By Topic

Where nanotechnology meets quantum computation

Sign In

Cookies must be enabled to login.After enabling cookies , please use refresh or reload or ctrl+f5 on the browser for the login options.

Formats Non-Member Member
$33 $31
Learn how you can qualify for the best price for this item!
Become an IEEE Member or Subscribe to
IEEE Xplore for exclusive pricing!
close button

puzzle piece

IEEE membership options for an individual and IEEE Xplore subscriptions for an organization offer the most affordable access to essential journal articles, conference papers, standards, eBooks, and eLearning courses.

Learn more about:

IEEE membership

IEEE Xplore subscriptions

1 Author(s)
Mainsah, E. ; Software Group, IBM UK Labs. Ltd., Winchester, UK

Since the invention of the scanning tunnelling microscope (STM) in the early 1980s atomic level microscopy has taken on a new dimension. The STM and the atomic force microscope (AFM) have become key instruments in the study of phenomena in the smallest dimensions ranging from magnetism in ultra-thin films, through the understanding of how atoms and molecules organise themselves, to insights into the propagation of electron waves. A good understanding of these issues will facilitate the manufacture of components or devices that are a few atomic dimensions in size and this will have far-reaching implications in fields ranging from medicine through to consumer electronics. As early as the 1970s, the scientific community was discussing the possibility of embedding a few molecules, or even a single molecule, between electrodes to perform the basic switching function. This is now possible in the case of individual components but key challenges lie with the economic commercial fabrication of whole devices. A key challenge lies in determining whether such quantum computers will work and how quantum effects can be used to perform variety of previously unsuspected and potentially useful schemes of information processing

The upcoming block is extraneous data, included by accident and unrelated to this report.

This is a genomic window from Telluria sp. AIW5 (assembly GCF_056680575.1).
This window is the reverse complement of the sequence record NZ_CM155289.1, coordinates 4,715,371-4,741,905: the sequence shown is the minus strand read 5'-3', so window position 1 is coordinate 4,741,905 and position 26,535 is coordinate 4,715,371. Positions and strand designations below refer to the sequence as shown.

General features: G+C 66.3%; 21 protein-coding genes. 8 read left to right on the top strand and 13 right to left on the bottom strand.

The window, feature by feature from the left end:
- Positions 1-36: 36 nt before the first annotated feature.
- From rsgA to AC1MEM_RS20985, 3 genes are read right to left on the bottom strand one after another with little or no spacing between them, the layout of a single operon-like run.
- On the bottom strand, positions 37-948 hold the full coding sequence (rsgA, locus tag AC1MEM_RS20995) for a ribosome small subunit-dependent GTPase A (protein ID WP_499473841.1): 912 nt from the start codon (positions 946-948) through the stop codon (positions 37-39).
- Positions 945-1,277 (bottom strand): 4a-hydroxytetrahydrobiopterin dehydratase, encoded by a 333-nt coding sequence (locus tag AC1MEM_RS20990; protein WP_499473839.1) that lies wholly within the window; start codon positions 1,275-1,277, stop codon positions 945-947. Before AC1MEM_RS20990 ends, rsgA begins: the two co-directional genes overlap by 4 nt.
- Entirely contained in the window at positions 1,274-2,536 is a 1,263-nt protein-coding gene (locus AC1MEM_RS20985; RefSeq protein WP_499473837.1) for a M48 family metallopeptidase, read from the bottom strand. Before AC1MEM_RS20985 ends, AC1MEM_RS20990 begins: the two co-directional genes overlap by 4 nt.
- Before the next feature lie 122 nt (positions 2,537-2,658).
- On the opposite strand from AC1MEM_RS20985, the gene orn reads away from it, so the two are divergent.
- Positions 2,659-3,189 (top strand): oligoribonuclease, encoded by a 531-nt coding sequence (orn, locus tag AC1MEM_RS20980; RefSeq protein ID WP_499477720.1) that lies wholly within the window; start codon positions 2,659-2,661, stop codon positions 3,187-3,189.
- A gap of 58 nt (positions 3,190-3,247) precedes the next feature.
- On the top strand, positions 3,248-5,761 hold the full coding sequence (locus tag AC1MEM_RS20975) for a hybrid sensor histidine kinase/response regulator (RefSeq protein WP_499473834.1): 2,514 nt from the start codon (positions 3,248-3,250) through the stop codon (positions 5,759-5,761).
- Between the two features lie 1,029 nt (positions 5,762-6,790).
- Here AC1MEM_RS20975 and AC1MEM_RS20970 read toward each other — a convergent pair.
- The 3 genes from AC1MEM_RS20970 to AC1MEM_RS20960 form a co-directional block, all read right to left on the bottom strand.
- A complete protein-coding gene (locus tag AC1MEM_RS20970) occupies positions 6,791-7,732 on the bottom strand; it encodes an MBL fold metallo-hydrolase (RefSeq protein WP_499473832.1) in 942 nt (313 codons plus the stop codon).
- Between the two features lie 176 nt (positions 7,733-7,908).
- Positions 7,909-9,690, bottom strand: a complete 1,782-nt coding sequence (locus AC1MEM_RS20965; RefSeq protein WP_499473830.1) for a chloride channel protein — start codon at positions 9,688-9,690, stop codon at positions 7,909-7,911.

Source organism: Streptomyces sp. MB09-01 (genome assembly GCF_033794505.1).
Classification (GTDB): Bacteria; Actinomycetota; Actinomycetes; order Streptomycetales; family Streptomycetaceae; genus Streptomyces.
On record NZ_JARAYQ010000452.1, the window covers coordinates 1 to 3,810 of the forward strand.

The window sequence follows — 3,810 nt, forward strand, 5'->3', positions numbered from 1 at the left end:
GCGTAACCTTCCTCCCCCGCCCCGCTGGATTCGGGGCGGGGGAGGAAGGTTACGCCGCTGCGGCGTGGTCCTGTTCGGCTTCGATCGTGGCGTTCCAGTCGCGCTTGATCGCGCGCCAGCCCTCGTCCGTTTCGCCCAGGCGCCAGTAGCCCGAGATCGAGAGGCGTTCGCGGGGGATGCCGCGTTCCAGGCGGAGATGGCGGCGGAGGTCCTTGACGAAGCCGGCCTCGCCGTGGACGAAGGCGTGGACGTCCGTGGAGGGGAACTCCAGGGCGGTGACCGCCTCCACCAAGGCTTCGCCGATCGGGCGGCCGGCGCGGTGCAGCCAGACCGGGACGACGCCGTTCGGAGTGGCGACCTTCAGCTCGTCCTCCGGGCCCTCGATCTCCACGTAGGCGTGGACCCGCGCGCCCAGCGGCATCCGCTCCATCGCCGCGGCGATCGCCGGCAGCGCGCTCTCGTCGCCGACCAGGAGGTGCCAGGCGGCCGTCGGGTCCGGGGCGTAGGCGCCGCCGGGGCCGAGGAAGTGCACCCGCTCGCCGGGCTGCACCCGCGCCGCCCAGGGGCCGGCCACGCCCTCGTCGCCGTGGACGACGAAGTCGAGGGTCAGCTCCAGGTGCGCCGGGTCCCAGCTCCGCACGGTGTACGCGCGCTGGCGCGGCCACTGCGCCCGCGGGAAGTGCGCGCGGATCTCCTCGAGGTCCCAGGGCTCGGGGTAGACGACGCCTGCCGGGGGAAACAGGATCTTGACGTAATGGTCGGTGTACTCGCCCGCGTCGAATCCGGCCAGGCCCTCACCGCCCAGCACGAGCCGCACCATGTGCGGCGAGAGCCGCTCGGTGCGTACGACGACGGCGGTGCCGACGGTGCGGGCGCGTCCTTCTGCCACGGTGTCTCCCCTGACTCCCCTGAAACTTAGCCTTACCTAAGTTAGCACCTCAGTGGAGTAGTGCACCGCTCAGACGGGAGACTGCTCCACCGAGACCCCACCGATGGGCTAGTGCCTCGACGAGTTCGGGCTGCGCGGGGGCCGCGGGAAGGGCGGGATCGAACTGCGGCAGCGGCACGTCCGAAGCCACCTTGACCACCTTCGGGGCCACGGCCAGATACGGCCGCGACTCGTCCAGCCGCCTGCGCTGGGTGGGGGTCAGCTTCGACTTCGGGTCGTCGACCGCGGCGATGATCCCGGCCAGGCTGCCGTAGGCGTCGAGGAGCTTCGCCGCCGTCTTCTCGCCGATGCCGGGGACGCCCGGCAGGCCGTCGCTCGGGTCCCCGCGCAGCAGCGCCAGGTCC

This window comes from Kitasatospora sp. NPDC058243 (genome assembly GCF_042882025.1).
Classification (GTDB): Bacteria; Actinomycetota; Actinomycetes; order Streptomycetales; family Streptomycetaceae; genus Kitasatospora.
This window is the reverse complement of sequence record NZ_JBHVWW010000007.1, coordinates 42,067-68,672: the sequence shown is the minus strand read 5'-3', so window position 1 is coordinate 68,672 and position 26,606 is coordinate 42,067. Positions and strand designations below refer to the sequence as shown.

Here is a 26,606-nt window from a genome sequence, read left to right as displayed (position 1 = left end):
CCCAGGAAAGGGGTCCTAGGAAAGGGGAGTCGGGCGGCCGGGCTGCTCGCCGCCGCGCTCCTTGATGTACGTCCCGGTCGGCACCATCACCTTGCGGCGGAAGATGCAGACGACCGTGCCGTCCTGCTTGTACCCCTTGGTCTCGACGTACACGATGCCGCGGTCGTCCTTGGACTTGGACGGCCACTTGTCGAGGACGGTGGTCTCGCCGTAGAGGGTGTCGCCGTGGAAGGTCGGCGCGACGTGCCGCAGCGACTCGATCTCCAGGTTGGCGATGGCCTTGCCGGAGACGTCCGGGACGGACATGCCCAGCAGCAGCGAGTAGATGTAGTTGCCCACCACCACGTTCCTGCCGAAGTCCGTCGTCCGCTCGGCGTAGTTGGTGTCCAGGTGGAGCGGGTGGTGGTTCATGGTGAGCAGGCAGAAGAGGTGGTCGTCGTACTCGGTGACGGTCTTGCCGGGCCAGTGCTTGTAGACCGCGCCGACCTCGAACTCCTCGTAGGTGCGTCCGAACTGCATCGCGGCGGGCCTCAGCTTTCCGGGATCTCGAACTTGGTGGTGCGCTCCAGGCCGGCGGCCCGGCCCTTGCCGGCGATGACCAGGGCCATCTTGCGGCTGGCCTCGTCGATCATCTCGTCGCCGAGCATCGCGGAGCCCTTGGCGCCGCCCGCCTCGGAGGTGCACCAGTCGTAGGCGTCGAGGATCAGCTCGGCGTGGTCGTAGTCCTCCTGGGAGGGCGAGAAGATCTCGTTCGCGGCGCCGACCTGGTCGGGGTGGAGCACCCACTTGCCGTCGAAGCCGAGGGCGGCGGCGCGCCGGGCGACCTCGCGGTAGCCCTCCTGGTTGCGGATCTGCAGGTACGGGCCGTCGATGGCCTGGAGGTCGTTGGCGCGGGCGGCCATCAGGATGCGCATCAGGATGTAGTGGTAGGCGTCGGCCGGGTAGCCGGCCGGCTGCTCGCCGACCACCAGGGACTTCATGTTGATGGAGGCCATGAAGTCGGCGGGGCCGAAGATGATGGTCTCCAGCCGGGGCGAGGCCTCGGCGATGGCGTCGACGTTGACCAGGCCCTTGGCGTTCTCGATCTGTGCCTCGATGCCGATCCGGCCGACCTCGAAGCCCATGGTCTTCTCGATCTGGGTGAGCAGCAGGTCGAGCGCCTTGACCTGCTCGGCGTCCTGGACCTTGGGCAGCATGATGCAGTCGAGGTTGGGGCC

Published in:

Engineering Science and Education Journal  (Volume:11 ,  Issue: 2 )